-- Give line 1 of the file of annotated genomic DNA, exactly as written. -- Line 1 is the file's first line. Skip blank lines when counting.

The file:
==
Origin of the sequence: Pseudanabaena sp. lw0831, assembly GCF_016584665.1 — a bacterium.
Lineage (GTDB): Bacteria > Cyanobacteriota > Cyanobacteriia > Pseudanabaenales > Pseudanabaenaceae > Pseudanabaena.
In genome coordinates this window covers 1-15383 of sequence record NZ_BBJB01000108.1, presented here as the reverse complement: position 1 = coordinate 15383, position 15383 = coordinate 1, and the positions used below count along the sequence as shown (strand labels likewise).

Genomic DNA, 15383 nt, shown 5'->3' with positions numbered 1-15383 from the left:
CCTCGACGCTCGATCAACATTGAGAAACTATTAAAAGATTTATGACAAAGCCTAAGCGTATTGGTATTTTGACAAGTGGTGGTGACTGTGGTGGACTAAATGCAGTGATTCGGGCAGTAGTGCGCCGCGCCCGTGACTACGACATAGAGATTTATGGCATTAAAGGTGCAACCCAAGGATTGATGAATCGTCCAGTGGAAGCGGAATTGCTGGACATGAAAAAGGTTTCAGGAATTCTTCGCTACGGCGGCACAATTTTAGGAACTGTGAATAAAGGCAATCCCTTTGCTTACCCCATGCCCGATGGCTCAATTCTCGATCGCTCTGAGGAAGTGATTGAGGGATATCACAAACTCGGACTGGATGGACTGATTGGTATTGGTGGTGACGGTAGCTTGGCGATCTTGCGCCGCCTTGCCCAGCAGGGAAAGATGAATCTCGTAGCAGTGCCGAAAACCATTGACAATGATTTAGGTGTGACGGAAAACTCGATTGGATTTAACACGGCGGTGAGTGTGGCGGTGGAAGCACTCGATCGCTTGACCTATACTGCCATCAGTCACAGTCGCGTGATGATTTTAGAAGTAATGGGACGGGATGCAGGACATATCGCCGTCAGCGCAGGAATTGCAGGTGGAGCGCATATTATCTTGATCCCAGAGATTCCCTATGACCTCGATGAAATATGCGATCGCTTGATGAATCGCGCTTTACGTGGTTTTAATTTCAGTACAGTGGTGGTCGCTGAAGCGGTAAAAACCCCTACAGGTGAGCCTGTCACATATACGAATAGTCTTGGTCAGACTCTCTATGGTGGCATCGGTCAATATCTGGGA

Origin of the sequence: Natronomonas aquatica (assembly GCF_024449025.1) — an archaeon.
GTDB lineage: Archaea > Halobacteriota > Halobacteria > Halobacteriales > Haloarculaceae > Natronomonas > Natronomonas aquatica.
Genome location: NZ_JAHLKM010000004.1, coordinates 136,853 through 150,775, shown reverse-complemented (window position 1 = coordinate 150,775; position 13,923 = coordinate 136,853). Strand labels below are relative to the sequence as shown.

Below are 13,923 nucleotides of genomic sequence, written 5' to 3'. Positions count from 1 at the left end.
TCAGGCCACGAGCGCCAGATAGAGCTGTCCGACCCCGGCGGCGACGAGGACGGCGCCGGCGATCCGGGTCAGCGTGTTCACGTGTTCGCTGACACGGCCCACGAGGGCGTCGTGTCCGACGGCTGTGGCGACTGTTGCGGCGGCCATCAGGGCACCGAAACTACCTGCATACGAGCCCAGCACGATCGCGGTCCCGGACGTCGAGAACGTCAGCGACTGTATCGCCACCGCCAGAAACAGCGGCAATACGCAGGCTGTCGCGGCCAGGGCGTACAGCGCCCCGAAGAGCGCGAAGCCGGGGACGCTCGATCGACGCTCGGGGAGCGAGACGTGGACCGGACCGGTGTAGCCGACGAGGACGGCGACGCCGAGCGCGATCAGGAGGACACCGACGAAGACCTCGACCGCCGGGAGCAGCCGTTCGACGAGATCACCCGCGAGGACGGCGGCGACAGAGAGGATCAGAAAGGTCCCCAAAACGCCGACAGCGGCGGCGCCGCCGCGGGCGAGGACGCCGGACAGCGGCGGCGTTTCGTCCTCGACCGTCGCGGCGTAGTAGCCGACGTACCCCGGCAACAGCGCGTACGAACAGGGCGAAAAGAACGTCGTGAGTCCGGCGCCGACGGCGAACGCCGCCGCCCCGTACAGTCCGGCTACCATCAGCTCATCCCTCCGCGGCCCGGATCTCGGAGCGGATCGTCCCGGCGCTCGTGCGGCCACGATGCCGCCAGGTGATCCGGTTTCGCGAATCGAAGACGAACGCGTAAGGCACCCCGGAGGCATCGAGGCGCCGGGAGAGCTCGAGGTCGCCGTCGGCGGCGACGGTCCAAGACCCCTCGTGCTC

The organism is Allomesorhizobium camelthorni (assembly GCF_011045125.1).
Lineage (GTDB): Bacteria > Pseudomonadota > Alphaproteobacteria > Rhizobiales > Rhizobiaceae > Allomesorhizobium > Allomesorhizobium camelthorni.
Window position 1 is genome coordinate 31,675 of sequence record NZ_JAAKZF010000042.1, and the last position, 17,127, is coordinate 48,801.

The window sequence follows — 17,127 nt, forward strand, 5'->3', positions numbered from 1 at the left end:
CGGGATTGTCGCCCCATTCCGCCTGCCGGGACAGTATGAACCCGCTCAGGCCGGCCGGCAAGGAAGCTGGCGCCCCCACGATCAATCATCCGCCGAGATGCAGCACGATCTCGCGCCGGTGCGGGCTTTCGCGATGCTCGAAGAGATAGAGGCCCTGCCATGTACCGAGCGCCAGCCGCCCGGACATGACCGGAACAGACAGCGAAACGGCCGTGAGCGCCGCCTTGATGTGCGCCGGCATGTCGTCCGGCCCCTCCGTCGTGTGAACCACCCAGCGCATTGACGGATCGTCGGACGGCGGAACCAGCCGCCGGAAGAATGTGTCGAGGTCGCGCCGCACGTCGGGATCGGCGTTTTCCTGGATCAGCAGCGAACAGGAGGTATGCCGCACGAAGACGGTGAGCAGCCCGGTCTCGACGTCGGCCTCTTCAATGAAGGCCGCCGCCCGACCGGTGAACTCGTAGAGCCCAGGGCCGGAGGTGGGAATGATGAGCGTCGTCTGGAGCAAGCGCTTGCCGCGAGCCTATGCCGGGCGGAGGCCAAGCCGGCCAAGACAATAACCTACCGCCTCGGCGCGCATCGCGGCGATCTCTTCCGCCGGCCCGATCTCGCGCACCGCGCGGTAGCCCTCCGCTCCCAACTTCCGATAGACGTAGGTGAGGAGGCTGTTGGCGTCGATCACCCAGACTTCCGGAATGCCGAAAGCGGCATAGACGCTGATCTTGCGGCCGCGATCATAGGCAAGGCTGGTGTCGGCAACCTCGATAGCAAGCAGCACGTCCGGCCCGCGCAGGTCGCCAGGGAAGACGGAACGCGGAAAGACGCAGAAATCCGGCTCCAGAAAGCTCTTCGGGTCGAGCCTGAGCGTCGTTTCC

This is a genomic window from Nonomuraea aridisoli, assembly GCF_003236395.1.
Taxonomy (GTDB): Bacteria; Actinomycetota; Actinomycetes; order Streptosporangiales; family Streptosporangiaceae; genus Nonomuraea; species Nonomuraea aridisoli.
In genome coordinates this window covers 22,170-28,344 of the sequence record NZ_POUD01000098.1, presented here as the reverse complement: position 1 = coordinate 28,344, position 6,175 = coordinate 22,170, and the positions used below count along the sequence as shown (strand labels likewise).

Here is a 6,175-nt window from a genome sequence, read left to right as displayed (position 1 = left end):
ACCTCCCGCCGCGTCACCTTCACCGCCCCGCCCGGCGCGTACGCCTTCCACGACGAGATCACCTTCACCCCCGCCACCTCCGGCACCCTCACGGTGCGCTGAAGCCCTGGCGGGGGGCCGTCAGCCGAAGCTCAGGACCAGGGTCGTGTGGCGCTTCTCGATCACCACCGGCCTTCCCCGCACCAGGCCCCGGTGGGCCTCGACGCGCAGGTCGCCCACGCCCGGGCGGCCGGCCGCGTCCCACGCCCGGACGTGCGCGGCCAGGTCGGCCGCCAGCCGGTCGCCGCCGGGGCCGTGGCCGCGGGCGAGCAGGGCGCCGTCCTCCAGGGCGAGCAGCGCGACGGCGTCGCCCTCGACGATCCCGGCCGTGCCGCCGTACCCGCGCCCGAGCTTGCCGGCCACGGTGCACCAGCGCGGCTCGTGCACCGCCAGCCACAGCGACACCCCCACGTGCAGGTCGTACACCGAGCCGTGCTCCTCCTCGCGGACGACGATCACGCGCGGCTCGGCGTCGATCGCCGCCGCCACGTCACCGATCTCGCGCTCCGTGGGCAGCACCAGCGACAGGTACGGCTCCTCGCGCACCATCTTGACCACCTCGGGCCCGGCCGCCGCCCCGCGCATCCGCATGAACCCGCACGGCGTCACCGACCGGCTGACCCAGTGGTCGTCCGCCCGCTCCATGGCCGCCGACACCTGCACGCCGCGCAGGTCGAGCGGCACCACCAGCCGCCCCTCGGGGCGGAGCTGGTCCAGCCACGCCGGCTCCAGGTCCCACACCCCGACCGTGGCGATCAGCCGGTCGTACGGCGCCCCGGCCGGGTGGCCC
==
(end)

Origin of the sequence: Pseudanabaena sp. lw0831, assembly GCF_016584665.1 — a bacterium.